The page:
11. A system as set forth in claim 6, further comprising flattening means for flattening the crossover into a line shape whenever said charged particle beam generated from said charged particle beam generating means forms a crossover by critical exposure.
12. A system as set forth in claim 11, wherein said means comprising a four-pole beam lens.
Description
BACKGROUND OF THE INVENTION

(1) Field of the Invention

The present invention relates to a charged particle beam exposure system such as an electron beam exposure system using a line of individual blanking apertures.

(2) Description of the Related Art

Recently, direct exposure lithography for large scale integrated circuits (LSI's), i.e., electron beam exposure lithography without masks has been broadly developed. Such electron exposure lithography often uses a variable shaped beam such as a variable rectangular beam to enhance the throughput of an electron beam exposure system.

However, as the fine configuration of LSI's develops, variable shaped beam exposure systems have the following disadvantages, particularly in the production of LSIs having line widths in the order of 0.2 to 0.3 μm:

(1) There is an upper limit to the current densities that can be achieved by using variable shaped beams.

(2) In order to project LSI pattern requiring a large number of shots, the number of driver (DAC/AMP) adjustments necessary for main deflectios, a sub deflections and a beam size deflection must be increased, thus increasing wasted time. Therefore, variable shaped beam exposure systems are not adapted to the mass production of fine patterns consisting of 0.2 to 0.3 μm lines.

(3) A shaped beam having a width of 0.2 to 0.3 μm is too small, to be practical since such a shaped beam is the same as a point beam which has no merit.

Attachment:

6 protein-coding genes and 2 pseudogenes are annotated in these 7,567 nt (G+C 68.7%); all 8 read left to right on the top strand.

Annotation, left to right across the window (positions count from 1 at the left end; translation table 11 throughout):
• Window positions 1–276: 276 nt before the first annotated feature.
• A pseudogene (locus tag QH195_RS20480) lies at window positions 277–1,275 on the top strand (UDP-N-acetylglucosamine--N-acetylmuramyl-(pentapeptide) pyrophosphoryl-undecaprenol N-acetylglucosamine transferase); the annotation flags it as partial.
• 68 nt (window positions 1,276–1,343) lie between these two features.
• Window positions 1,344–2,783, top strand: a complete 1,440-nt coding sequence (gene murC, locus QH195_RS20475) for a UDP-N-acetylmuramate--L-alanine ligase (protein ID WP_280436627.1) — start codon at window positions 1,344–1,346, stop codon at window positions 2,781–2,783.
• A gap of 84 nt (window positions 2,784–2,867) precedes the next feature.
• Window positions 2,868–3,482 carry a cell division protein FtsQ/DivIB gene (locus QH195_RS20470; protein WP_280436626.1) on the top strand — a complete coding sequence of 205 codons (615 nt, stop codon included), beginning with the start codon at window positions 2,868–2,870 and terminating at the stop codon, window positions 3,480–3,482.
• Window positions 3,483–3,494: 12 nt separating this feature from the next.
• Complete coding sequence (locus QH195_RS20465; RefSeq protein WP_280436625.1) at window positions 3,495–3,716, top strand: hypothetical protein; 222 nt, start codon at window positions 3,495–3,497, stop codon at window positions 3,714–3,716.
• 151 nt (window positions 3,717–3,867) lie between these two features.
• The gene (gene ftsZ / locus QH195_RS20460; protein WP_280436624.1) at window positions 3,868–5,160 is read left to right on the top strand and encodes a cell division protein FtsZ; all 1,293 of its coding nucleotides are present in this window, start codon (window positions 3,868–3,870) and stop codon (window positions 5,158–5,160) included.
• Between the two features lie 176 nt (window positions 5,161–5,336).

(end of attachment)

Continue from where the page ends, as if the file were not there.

(4) Since variable shaped beams are generally formed by superimposing two separate masks, the doses of small beam such as those having a width 0.2 to 0.3 μm are all relatively unstable.

SUMMARY OF THE INVENTION

An object of the present invention is to provide a charged particle beam exposure system adapted to an ultra-fine configuration of LSIs having a line width less than 0.2 to 0.3 μm, and which is stable at high speeds and has a high degree of precision.

According to the present invention, in a charged particle beam exposure system, a line of individual blanking apertures is provided to form a line of beams which are individually blanked and unblanked by applying voltages to the electrodes within the blanking apertures.

BRIEF DESCRIPTION OF THE DRAWINGS

The present invention will be more clearly understood from the description as set forth below with reference to the accompanying drawings, wherein:

FIG. 1 is a diagram illustrating a prior art variable shaped beam exposure system;

FIG. 2 is a diagram explaining prior art variable shaped beam exposure systems;

FIG. 3 is a diagram illustrating an embodiment of the charged particle beam exposure system according to a present invention;

FIGS. 4A and 4B are diagrams showing examples of 4-pole beam flattening lens systems,

FIG. 5 is a block diagram of an example of a control portion for the system of FIG. 3;

FIG. 6 is a block diagram of the deflection control circuit of FIG. 5;

FIG. 7 is a diagram explaining the operation of control portion of FIG. 5;

FIGS. 8A, 8B, and 8C are graphs showing the beam strength, beam ON-pulse time period, and beam dose of the apertures of the blanking aperture array of FIG. 5;

FIG. 9 is a block circuit diagram for the blanking generating circuit of FIG. 5;

FIG. 10 is a block diagram of another example of a control portion for FIG. 3;

FIG. 11 is a diagram explaining the operation of the control portion of FIG. 10;

FIGS. 12A and 12B are diagrams explaining the adjustment of beam dose in the control portion of FIG. 10;

FIG. 13 is a diagram explaining the adjustment of beam dose according to shots in the control portion of FIG. 10;

FIG. 14A is a block circuit diagram of the blanking generating circuit of FIG. 10;

FIG. 14B is a detailed block diagram of the duty ratio signal generation circuit of FIG. 14A;

FIG. 15 is a flow chart showing the operation of the CPU of FIG. 10;

FIG. 16 is a block diagram of a modification of FIG. 10;

FIGS. 17A and 17B are diagrams explaining problems in line beam exposure according to the present invention;

FIGS. 18A and 18B are diagrams explaining the improvement of FIGS. 17A and 17B;

FIG. 19 is a diagram explaining an example of voltages applied to the apertures of FIG. 3;

FIG. 20 is a block diagram of a modification of FIG. 14;